Fight looms in final Medicare votes

Proposal to compete with private insurers is a key sticking point

November 18, 2003|By Julie Hirschfeld Davis | Julie Hirschfeld Davis,SUN NATIONAL STAFF

WASHINGTON - Both sides in the polarized debate over the future of Medicare seem to agree on one thing: The sweeping overhaul Congress is set to consider this week would shake the foundations of the health program for the elderly and disabled, bringing the most far-reaching changes to the program since its birth in 1965.

They just disagree over whether that is good or bad for America's senior citizens.

Foes of the bill, slated for final votes this week, invoke the phrase "end Medicare as we know it," saying it would take the first steps toward privatizing the program and forcing seniors to bear the load of exploding health care costs.

But its champions say the legislation would shore up Medicare as a sustainable system to serve generations to come.

There is little dispute over the bill's popular centerpiece: the addition, for the first time, of prescription drug benefits to Medicare, at a cost of $400 billion over the next decade.

Despite sharp opposition from Democratic leaders and other leading voices on health issues, the largest senior citizens group, AARP, enthusiastically endorsed the measure yesterday and said "millions of older Americans and their families will be helped by" it. The AARP told the Associated Press that it would conduct a television campaign to coincide with congressional action on the bill.

President Bush urged lawmakers in both parties to pass the measure, saying, "This vote will demonstrate whether the members of the House and the Senate will help keep our commitment to America's seniors."

Still, Republicans and Democrats are bracing for a rancorous fight over the idea - as appealing to conservatives as it is reviled by liberals - of having Medicare compete with private companies to cover seniors, with the government subsidizing both and beneficiaries choosing from among a variety of plans.

Many Republicans and a handful of Democrats who back that approach say it would bring innovation to Medicare and help limit costs in the program, which analysts say is on track to go broke if it continues expanding at current rates. Most Democrats and some Republican moderates say the proposal would kill Medicare's promise by forcing seniors to enroll in a private health care plan or pay more for the government benefit they have always had.

"It's a dangerous precedent," said Rep. Benjamin L. Cardin, a Baltimore Democrat. "My guess is that it is a significant enough issue that it will cause a lot of people, in and of itself, to oppose the bill."

Known as "premium support," the approach is a departure from traditional Medicare, which has seniors pay a set premium - $58.20 a month, and slated to rise to $66.60 next year - and the government cover doctor visits and other services.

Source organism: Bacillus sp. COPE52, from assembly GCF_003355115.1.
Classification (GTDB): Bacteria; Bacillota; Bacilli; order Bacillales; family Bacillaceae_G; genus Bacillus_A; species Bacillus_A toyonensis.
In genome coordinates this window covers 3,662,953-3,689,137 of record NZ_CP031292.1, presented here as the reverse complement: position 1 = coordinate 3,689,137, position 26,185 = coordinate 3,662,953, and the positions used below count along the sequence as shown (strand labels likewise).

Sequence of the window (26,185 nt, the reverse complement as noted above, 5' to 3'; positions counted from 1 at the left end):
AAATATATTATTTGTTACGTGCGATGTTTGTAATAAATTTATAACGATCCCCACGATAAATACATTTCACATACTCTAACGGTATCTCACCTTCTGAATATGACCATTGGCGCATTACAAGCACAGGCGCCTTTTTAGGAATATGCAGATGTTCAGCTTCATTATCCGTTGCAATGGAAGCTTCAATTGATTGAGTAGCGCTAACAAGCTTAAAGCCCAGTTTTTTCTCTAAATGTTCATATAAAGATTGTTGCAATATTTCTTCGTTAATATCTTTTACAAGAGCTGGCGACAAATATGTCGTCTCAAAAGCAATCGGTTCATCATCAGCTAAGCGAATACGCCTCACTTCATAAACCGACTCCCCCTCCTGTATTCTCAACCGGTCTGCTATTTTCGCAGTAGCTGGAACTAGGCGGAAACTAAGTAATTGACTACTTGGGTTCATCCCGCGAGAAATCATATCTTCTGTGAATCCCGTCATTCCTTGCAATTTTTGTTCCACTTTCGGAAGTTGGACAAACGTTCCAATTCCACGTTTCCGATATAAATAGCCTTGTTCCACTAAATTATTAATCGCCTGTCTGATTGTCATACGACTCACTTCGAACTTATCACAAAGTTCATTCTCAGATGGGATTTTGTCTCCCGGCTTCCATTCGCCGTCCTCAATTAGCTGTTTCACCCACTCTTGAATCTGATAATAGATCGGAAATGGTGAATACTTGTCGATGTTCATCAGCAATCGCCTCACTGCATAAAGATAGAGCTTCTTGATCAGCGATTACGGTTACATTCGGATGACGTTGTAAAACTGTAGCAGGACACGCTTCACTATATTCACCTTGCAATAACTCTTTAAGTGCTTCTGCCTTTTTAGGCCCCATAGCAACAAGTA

The new approach would have private plans and Medicare bid against each other to offer the lowest-cost insurance. Based on those bids, the government would decide how much to kick in to help pay the cost of covering seniors in that area. The bill Congress is set to finalize would begin in 2010 a test of the approach in six undetermined metropolitan areas, with an eye toward expanding it nationwide if it succeeds.

"We're going to be able to demonstrate the potential to sustain Medicare over time by comparing costs of alternative benefit-delivery programs," said Rep. Bill Thomas, the California Republican who leads the Ways and Means Committee.

Thomas is among the idea's most enthusiastic advocates in Congress, along with Senate Majority Leader Bill Frist, a Tennessee Republican who is a heart surgeon, and Sen. John B. Breaux of Louisiana, one of only two Democrats included in the final Medicare talks. Frist and Breaux led a bipartisan panel in 1997 that recommended that premium support be incorporated into Medicare.

"For the first time, it will give us a comparison so that future Congresses can make informed decisions about the best type of health care delivery program we're going to have for the 21st century," Breaux said.

But Sen. Edward M. Kennedy of Massachusetts, one of the leading Democratic voices on health care issues, called the experiment "untested, untried, unworkable." It is first on Kennedy's list of reasons why he opposes the bill and why, he said over the weekend, he does not believe it will pass the Senate.

"We're playing roulette with the premium costs for our senior citizens," he said. "This is a social experiment, and we're using seniors as guinea pigs."

Seniors could see higher premiums if Medicare must compete directly with the private sector. That's because private firms that offered cheaper plans would drive down the amount the government would kick in to seniors' coverage. Traditional Medicare would still have higher costs, the theory goes, but would receive less government money for providing health services to its beneficiary.

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